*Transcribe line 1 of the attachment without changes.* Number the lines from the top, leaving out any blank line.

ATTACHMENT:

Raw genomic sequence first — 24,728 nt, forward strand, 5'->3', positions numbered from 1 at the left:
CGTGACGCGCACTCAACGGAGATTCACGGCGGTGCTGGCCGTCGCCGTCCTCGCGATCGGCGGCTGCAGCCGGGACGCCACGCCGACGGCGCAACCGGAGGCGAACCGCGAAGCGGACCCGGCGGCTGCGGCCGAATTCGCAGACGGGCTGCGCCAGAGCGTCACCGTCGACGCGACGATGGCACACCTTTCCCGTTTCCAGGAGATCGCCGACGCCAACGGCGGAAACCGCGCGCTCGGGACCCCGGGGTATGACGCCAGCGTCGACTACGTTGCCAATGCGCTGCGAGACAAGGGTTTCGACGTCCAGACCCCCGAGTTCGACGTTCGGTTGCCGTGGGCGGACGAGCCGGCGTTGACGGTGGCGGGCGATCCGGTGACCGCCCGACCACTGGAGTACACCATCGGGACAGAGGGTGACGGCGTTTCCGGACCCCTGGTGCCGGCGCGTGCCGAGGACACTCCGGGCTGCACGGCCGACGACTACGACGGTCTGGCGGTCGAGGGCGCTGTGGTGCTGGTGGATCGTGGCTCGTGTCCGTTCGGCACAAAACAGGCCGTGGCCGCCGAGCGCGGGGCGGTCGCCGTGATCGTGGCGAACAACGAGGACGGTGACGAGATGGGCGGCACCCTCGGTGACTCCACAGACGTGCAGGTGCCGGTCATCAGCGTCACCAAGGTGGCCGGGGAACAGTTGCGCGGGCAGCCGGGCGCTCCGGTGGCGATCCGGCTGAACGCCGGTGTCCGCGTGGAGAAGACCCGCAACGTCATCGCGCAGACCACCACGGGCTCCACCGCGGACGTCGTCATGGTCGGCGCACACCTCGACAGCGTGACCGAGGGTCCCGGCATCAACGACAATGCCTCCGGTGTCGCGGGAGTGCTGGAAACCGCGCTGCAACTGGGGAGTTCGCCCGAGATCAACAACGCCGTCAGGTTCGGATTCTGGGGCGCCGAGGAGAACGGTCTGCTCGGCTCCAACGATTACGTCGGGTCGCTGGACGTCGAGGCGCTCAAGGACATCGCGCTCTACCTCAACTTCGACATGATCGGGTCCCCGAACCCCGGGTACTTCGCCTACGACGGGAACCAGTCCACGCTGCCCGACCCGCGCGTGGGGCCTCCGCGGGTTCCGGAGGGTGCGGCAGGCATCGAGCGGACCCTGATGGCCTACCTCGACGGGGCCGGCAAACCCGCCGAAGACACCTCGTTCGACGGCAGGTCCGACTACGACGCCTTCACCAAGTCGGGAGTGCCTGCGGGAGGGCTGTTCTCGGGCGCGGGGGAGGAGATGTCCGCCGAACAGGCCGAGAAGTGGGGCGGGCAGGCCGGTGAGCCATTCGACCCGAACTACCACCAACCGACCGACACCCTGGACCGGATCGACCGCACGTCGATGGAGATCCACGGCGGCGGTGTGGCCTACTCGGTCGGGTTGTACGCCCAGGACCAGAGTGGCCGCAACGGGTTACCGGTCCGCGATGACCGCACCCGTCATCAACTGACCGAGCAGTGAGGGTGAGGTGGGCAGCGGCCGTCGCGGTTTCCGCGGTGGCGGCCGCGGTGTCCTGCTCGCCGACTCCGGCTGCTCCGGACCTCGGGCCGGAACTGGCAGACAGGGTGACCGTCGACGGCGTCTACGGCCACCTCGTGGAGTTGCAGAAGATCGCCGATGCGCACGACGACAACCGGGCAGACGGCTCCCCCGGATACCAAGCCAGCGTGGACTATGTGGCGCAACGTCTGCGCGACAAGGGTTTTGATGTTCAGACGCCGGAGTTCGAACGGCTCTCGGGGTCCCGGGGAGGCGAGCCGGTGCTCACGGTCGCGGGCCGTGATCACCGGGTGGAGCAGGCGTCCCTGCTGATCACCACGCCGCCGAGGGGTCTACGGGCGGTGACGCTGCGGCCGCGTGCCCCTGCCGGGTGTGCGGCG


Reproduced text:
Raw genomic sequence first — 24,728 nt, forward strand, 5'->3', positions numbered from 1 at the left: